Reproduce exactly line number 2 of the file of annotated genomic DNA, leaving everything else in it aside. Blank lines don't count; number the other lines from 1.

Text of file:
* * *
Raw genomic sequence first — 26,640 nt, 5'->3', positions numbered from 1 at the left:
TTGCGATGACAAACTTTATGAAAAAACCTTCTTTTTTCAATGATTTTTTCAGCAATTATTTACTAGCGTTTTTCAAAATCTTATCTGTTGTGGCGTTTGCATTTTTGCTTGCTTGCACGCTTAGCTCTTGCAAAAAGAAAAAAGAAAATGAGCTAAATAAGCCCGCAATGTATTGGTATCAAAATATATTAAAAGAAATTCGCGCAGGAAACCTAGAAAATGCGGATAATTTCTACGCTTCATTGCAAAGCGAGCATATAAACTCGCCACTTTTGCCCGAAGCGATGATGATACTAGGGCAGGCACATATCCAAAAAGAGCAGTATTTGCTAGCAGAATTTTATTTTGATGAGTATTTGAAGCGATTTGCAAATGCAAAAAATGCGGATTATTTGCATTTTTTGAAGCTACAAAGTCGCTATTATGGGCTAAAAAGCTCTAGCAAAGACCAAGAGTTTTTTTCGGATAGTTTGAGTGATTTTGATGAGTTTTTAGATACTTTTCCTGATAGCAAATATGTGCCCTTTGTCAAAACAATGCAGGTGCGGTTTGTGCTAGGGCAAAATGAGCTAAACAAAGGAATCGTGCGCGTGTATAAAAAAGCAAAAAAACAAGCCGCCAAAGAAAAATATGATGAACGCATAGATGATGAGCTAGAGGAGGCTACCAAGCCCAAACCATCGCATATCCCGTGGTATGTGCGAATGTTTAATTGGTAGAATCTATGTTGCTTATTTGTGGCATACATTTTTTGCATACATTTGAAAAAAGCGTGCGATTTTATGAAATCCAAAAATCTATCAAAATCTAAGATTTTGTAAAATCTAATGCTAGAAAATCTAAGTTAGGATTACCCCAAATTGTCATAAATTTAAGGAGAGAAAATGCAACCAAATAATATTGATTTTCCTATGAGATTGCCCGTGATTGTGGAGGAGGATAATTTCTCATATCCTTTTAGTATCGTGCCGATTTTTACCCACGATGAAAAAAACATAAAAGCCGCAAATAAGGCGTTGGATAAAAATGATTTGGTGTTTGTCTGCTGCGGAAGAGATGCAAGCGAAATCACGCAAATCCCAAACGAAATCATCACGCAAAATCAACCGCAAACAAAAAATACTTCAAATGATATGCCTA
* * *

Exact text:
TTGCGATGACAAACTTTATGAAAAAACCTTCTTTTTTCAATGATTTTTTCAGCAATTATTTACTAGCGTTTTTCAAAATCTTATCTGTTGTGGCGTTTGCATTTTTGCTTGCTTGCACGCTTAGCTCTTGCAAAAAGAAAAAAGAAAATGAGCTAAATAAGCCCGCAATGTATTGGTATCAAAATATATTAAAAGAAATTCGCGCAGGAAACCTAGAAAATGCGGATAATTTCTACGCTTCATTGCAAAGCGAGCATATAAACTCGCCACTTTTGCCCGAAGCGATGATGATACTAGGGCAGGCACATATCCAAAAAGAGCAGTATTTGCTAGCAGAATTTTATTTTGATGAGTATTTGAAGCGATTTGCAAATGCAAAAAATGCGGATTATTTGCATTTTTTGAAGCTACAAAGTCGCTATTATGGGCTAAAAAGCTCTAGCAAAGACCAAGAGTTTTTTTCGGATAGTTTGAGTGATTTTGATGAGTTTTTAGATACTTTTCCTGATAGCAAATATGTGCCCTTTGTCAAAACAATGCAGGTGCGGTTTGTGCTAGGGCAAAATGAGCTAAACAAAGGAATCGTGCGCGTGTATAAAAAAGCAAAAAAACAAGCCGCCAAAGAAAAATATGATGAACGCATAGATGATGAGCTAGAGGAGGCTACCAAGCCCAAACCATCGCATATCCCGTGGTATGTGCGAATGTTTAATTGGTAGAATCTATGTTGCTTATTTGTGGCATACATTTTTTGCATACATTTGAAAAAAGCGTGCGATTTTATGAAATCCAAAAATCTATCAAAATCTAAGATTTTGTAAAATCTAATGCTAGAAAATCTAAGTTAGGATTACCCCAAATTGTCATAAATTTAAGGAGAGAAAATGCAACCAAATAATATTGATTTTCCTATGAGATTGCCCGTGATTGTGGAGGAGGATAATTTCTCATATCCTTTTAGTATCGTGCCGATTTTTACCCACGATGAAAAAAACATAAAAGCCGCAAATAAGGCGTTGGATAAAAATGATTTGGTGTTTGTCTGCTGCGGAAGAGATGCAAGCGAAATCACGCAAATCCCAAACGAAATCATCACGCAAAATCAACCGCAAACAAAAAATACTTCAAATGATATGCCTA